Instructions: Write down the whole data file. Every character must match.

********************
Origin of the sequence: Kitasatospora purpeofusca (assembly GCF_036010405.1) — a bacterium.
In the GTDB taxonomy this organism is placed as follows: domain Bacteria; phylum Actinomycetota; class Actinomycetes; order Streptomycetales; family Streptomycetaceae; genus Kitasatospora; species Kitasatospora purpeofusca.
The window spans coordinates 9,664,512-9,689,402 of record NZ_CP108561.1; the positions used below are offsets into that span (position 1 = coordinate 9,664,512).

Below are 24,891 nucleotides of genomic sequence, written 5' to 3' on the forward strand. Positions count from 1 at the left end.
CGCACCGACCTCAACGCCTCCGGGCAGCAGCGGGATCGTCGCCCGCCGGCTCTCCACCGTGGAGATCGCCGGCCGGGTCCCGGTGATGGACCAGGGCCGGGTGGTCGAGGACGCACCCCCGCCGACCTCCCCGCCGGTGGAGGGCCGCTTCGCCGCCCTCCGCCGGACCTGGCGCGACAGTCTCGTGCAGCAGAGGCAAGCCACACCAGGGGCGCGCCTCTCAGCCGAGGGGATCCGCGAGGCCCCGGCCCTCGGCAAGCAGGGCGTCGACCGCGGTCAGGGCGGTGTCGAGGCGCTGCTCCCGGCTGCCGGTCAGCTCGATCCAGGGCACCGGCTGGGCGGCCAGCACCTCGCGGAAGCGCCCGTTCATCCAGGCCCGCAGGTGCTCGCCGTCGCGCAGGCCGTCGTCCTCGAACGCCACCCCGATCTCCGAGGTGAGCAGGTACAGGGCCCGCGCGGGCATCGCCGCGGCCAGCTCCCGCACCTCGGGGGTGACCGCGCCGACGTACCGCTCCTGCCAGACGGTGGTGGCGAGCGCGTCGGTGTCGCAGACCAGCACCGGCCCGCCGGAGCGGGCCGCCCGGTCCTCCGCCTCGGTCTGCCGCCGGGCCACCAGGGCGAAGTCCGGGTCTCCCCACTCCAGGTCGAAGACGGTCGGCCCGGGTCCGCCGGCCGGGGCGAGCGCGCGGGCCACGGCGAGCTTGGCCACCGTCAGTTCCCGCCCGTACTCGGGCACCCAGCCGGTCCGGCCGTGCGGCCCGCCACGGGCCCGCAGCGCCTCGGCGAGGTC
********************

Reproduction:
Origin of the sequence: Kitasatospora purpeofusca (assembly GCF_036010405.1) — a bacterium.
In the GTDB taxonomy this organism is placed as follows: domain Bacteria; phylum Actinomycetota; class Actinomycetes; order Streptomycetales; family Streptomycetaceae; genus Kitasatospora; species Kitasatospora purpeofusca.
The window spans coordinates 9,664,512-9,689,402 of record NZ_CP108561.1; the positions used below are offsets into that span (position 1 = coordinate 9,664,512).

Below are 24,891 nucleotides of genomic sequence, written 5' to 3' on the forward strand. Positions count from 1 at the left end.
CGCACCGACCTCAACGCCTCCGGGCAGCAGCGGGATCGTCGCCCGCCGGCTCTCCACCGTGGAGATCGCCGGCCGGGTCCCGGTGATGGACCAGGGCCGGGTGGTCGAGGACGCACCCCCGCCGACCTCCCCGCCGGTGGAGGGCCGCTTCGCCGCCCTCCGCCGGACCTGGCGCGACAGTCTCGTGCAGCAGAGGCAAGCCACACCAGGGGCGCGCCTCTCAGCCGAGGGGATCCGCGAGGCCCCGGCCCTCGGCAAGCAGGGCGTCGACCGCGGTCAGGGCGGTGTCGAGGCGCTGCTCCCGGCTGCCGGTCAGCTCGATCCAGGGCACCGGCTGGGCGGCCAGCACCTCGCGGAAGCGCCCGTTCATCCAGGCCCGCAGGTGCTCGCCGTCGCGCAGGCCGTCGTCCTCGAACGCCACCCCGATCTCCGAGGTGAGCAGGTACAGGGCCCGCGCGGGCATCGCCGCGGCCAGCTCCCGCACCTCGGGGGTGACCGCGCCGACGTACCGCTCCTGCCAGACGGTGGTGGCGAGCGCGTCGGTGTCGCAGACCAGCACCGGCCCGCCGGAGCGGGCCGCCCGGTCCTCCGCCTCGGTCTGCCGCCGGGCCACCAGGGCGAAGTCCGGGTCTCCCCACTCCAGGTCGAAGACGGTCGGCCCGGGTCCGCCGGCCGGGGCGAGCGCGCGGGCCACGGCGAGCTTGGCCACCGTCAGTTCCCGCCCGTACTCGGGCACCCAGCCGGTCCGGCCGTGCGGCCCGCCACGGGCCCGCAGCGCCTCGGCGAGGTC